In government, small isn't always efficient

In government, small isn't always efficient

The evidence on public sector efficiency tends to be ignored or twisted to suit other agendas.

Commentators across the political spectrum acknowledge that Australia's government finances have a structural deficit. Disagreement persists on whether this is a ''spending problem'' or a ''revenue problem'', and analysis concentrates on the relative extent to which government spending is increasing or tax revenue is decreasing.

This debate partly misses the point by focussing too heavily on the past. We need to debate what we should do in the current circumstances. This debate must not be blind to historic and foreseeable trends, but should focus on the role of government. Equally important are questions about government efficiency. Once government objectives are determined, we must consider how we can achieve those objectives with minimum resources. Budgets, and their associated papers and statements, should contribute significantly to these efficiency questions.

A key theme of the 2014-15 federal budget was ''smaller and more rational government'', and many items throughout the budget papers were related explicitly to it. Indeed, Finance Minister Mathias Cormann released a ministerial paper on the topic on the night of the budget to provide an overview of the initiatives under this theme. The foreword to this paper makes it clear that the initiative's primary aim is increased efficiency, yet it is obvious that only some aspects of efficiency were considered. It details the savings to be achieved and the unnecessary duplication of some existing arrangements, but contains minimal discussion of the value provided by those bodies abolished, consolidated, merged or transferred. No information is given on the priorities for the selection of particular bodies above others. No selection criteria are implied, apart from a stated desire for ''leaner, business-like ways of operating'' and a commitment to release ''an Australian government governance policy later in 2014''. In substance, the decisions appear to emerge more from a largely unstated or hidden agenda about the role of government than an explicit analysis of efficiency.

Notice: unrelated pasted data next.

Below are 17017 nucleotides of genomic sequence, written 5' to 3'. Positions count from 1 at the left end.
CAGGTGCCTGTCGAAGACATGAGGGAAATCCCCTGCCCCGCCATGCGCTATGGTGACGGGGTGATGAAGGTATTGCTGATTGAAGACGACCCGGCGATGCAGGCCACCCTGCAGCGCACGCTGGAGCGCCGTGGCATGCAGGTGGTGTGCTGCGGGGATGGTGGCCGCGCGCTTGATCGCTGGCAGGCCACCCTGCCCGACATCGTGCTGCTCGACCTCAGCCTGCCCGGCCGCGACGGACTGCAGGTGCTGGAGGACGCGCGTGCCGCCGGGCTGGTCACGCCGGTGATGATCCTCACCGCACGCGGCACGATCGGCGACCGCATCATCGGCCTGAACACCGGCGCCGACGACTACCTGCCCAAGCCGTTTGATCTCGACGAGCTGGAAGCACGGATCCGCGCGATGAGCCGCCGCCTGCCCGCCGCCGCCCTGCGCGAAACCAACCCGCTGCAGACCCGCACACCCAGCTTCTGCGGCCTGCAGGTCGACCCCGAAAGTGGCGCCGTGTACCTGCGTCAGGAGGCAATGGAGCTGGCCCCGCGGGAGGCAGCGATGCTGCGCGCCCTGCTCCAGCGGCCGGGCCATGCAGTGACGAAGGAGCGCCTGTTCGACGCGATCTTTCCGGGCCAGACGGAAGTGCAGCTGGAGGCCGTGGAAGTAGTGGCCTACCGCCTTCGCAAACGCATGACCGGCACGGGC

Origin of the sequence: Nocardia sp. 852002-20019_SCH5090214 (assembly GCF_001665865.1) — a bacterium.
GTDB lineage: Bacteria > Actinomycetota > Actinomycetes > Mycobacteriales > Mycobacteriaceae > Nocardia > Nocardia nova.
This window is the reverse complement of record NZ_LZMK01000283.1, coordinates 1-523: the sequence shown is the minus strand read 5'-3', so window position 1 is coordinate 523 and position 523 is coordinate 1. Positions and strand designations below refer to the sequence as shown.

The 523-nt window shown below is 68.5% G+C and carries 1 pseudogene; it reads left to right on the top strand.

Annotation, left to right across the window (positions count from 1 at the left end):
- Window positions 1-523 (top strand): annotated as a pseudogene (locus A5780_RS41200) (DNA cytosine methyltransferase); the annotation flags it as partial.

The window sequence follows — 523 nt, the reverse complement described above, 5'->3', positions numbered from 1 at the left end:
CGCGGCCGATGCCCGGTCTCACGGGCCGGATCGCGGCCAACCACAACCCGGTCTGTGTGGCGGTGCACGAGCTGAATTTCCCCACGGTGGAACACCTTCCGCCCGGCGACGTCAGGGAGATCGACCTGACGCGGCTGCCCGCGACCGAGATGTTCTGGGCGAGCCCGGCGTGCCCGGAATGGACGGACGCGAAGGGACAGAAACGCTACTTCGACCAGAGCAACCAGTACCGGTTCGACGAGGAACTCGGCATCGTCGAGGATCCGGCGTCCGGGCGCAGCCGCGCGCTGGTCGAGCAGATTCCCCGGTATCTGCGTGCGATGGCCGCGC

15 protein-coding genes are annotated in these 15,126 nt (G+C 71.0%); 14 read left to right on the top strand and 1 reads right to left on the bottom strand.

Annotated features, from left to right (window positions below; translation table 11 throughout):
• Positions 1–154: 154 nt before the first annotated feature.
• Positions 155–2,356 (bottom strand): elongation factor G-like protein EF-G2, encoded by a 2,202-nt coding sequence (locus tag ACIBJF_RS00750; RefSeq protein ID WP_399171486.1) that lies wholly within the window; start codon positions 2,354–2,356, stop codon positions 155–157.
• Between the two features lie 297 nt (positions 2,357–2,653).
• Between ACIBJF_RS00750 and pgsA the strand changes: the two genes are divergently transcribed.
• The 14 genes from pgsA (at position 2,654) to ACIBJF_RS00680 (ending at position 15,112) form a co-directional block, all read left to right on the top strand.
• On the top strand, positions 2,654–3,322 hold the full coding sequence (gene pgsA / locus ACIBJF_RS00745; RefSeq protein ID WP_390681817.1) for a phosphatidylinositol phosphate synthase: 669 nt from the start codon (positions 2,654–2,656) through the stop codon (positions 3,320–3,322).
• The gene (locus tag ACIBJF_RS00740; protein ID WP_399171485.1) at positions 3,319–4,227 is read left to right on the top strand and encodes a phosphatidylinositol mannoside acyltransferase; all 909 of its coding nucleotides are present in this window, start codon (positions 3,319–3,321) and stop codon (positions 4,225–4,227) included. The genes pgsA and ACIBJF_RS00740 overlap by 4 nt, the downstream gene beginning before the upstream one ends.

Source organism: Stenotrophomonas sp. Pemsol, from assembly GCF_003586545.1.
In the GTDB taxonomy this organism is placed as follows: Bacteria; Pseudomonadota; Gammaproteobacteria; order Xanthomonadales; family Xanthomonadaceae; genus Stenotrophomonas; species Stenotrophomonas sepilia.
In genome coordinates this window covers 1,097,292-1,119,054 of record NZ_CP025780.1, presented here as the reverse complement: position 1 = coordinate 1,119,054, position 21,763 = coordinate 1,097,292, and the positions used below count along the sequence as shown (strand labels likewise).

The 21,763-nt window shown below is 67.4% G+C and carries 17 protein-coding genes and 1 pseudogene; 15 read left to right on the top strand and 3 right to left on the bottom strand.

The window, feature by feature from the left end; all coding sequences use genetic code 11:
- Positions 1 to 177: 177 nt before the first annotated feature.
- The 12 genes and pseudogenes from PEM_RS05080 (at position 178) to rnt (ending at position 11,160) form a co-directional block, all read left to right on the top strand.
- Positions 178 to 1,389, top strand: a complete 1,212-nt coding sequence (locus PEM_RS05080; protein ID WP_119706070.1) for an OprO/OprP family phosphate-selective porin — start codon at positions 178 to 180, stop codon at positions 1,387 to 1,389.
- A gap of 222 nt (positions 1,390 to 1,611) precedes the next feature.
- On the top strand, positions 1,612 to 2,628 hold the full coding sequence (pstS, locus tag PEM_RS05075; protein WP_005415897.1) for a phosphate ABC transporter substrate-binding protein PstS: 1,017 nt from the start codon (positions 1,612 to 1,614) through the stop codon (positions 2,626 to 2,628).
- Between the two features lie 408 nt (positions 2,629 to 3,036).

Cormann describes four principles, drawn from the commission of audit's recommendations, as ''significant principles that could be applied to both existing government bodies and proposals to establish new bodies''. These include:

  • ''whether a current or proposed body performs a public function properly belonging to the Commonwealth'';
  • ''whether a government body is necessary to provide the function'';